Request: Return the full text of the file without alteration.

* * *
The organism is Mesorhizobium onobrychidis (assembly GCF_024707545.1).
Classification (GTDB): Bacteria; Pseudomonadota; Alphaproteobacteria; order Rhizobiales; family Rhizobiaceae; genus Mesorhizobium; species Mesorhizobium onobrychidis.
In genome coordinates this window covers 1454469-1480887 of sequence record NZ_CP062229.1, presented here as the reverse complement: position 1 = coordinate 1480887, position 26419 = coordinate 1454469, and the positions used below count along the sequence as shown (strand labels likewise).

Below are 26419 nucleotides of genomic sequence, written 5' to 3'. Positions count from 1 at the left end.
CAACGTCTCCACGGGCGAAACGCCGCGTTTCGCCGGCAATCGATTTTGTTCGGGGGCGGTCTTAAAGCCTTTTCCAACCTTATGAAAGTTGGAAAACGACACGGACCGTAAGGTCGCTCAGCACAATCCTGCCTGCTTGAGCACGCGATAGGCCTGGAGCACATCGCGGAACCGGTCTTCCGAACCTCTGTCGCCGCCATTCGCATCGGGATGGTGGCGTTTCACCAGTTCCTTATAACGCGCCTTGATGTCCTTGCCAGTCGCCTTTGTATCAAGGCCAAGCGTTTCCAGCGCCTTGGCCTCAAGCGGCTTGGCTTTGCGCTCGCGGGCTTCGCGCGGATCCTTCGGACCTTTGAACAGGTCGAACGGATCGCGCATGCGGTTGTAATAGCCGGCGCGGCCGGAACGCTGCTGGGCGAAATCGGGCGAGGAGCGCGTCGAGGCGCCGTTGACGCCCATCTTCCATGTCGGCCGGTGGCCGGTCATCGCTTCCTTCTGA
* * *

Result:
The organism is Mesorhizobium onobrychidis (assembly GCF_024707545.1).
Classification (GTDB): Bacteria; Pseudomonadota; Alphaproteobacteria; order Rhizobiales; family Rhizobiaceae; genus Mesorhizobium; species Mesorhizobium onobrychidis.
In genome coordinates this window covers 1454469-1480887 of sequence record NZ_CP062229.1, presented here as the reverse complement: position 1 = coordinate 1480887, position 26419 = coordinate 1454469, and the positions used below count along the sequence as shown (strand labels likewise).

Below are 26419 nucleotides of genomic sequence, written 5' to 3'. Positions count from 1 at the left end.
CAACGTCTCCACGGGCGAAACGCCGCGTTTCGCCGGCAATCGATTTTGTTCGGGGGCGGTCTTAAAGCCTTTTCCAACCTTATGAAAGTTGGAAAACGACACGGACCGTAAGGTCGCTCAGCACAATCCTGCCTGCTTGAGCACGCGATAGGCCTGGAGCACATCGCGGAACCGGTCTTCCGAACCTCTGTCGCCGCCATTCGCATCGGGATGGTGGCGTTTCACCAGTTCCTTATAACGCGCCTTGATGTCCTTGCCAGTCGCCTTTGTATCAAGGCCAAGCGTTTCCAGCGCCTTGGCCTCAAGCGGCTTGGCTTTGCGCTCGCGGGCTTCGCGCGGATCCTTCGGACCTTTGAACAGGTCGAACGGATCGCGCATGCGGTTGTAATAGCCGGCGCGGCCGGAACGCTGCTGGGCGAAATCGGGCGAGGAGCGCGTCGAGGCGCCGTTGACGCCCATCTTCCATGTCGGCCGGTGGCCGGTCATCGCTTCCTTCTGA